Hi guys, I wrote in a couple of weeks ago about my gas oven dying and
with your help, it works great now, It needed a new igniter, so thanks
I really want to weigh in on this charity giving thread. In September,
I retired after 20 years as director of my local food pantry. From
experience I would NEVER in a million years give cash to a client,
because you can't control where or on whom it will be spent. Drugs,
alcohol, and cigarettes come to mind. Don't get me wrong, some of my
former clients were salt of the earth, wonderful people, but I found
that the ones that go to every charity and get put on lots of lists for
help are actually taking you for fools.
We used to give out toys too, and one year, when my husband was helping
out at the food pantry, a young woman's car was so full of items from
multiple charities that he couldn't fit anything else in her car, and
she got really pissed at him. He refused to give her our items and told
her to come in and talk to the "boss" (me). Needless to say, she left
and never returned.
One year a family signed up for 8 turkey baskets from all over town
under different names, so we wouldn't catch on. Each family member had
a different last name, but because I got really friendly with one of
them, I figured it out, but it was too late for that year.
This time of year everyone comes out of the closet to donate to food
pantries and storage becomes a bad problem, where do we store
everything? Sometimes that's why we request cash instead, so we can buy
perishables like eggs, cheese, butter and meats.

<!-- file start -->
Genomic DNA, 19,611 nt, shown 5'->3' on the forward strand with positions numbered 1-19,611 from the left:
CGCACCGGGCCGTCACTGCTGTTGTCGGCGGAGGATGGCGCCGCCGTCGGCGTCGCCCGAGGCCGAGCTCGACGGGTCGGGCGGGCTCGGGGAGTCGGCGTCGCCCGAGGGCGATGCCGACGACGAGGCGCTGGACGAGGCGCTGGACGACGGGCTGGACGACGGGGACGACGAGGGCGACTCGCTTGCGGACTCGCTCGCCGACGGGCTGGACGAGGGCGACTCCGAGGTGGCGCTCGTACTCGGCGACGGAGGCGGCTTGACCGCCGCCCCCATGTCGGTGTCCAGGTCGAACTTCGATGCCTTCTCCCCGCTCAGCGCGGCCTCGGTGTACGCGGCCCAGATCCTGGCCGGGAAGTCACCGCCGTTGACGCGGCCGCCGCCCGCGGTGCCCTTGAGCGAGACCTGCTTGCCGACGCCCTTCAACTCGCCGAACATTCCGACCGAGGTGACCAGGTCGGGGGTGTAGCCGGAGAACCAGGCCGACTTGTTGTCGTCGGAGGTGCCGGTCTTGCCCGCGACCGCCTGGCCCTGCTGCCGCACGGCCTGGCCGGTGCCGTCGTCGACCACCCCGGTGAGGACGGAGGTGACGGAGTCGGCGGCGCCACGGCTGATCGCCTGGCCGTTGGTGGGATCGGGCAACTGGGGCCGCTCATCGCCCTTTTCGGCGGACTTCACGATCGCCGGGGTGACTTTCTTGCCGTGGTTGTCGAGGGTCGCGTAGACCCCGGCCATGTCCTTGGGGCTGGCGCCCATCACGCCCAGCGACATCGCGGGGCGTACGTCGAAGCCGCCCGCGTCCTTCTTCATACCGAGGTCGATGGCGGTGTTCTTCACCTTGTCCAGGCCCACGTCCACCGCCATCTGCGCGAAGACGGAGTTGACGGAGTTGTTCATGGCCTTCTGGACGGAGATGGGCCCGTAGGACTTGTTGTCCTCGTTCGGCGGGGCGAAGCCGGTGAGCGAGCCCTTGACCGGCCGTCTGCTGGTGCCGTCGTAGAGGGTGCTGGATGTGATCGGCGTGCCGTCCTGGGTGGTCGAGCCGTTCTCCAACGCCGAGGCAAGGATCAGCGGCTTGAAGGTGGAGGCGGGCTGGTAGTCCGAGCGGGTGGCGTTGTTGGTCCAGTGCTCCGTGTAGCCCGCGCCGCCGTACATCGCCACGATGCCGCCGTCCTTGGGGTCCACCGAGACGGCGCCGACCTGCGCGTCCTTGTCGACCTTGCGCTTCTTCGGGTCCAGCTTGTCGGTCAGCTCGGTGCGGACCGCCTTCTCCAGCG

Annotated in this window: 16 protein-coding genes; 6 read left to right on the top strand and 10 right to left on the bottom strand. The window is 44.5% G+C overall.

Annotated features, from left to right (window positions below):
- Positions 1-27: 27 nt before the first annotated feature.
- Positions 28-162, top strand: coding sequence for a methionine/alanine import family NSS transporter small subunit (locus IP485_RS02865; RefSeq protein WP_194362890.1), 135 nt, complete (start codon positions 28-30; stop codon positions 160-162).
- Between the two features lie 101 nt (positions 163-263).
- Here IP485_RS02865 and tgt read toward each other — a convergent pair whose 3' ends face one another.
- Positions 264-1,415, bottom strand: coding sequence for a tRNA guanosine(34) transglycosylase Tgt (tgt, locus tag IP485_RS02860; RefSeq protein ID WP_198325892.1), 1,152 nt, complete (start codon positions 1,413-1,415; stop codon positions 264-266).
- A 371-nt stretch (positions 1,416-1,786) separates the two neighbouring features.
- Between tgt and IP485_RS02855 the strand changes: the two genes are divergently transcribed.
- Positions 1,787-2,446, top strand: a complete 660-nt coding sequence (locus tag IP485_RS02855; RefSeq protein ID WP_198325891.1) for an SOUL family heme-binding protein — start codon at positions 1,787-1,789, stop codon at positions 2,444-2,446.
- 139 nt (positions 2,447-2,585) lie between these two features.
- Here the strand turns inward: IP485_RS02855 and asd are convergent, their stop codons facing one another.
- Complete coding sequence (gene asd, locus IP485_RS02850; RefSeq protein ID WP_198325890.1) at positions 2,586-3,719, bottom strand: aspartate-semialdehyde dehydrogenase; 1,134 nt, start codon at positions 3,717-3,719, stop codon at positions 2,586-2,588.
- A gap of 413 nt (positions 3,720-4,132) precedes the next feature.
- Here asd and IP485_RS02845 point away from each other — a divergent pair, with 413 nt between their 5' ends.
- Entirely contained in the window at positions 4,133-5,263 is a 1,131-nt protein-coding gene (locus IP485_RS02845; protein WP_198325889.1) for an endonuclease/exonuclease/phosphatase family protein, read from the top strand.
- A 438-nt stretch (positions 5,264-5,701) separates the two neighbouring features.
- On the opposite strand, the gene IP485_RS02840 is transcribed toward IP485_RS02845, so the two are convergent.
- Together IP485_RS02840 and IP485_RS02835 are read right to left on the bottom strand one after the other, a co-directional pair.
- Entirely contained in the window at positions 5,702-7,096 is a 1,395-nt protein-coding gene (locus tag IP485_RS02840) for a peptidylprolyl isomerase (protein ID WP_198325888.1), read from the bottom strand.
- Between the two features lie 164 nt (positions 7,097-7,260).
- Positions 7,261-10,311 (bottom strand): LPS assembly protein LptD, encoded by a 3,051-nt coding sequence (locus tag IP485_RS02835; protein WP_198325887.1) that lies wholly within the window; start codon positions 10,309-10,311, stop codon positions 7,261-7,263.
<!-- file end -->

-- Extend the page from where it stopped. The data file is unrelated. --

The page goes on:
I am now in charge of the free clothing area associated with my food
pantry. People get really mad at me when in December, in New Hampshire,
I won't take shorts, bathing suits, or other summer things, I have no
storage. It's not because I don't appreciate your efforts at cleaning
your closets, bagging the stuff, and lugging it over to me, but where
the hell do I put it till summer?? A woman called me every name in the
book when I told her that I couldn't take a pick-up truck full of size 2
clothes. I told her that my average client was probably a size 14 or
larger, she was livid. And don't get me started on the filthy stuff
some people bring in, covered with dog/cat hair, smelling like a dirty
ashtray. We don't have a washing machine, what do I do with that stuff,
I can't put it on the racks and shelves with the clean stuff.
Find a LOCAL food pantry, maybe at your place of worship, ask them what
they need, actual canned goods, or cash. If you want, ask them how
their clients are screened for eligibility. We had to follow strict
government guidelines. When you are comfortable with their answers,
give to your heart's content and trust them to do what's right. Most of
the time we get it right and you'd be proud.
Some food pantries use cash to help clients with rent (not us), in which
case the money goes directly to the landlord, not the client.
Give only clean, in season clothing.
I would never give cash directly to a client.
Best tip: If funds are tight for you at Christmas, don't give now at
all. The food pantries are usually chock-a-block full already at this
time of year. Go get a 2010 calendar, flip to April or July or Sept.
and write yourself a note to donate to a local charity. That's when
they are desperately low on food and funds and will flip cartwheels for
I hope you all have a great Holiday Season, whether you are on the
giving or receiving end.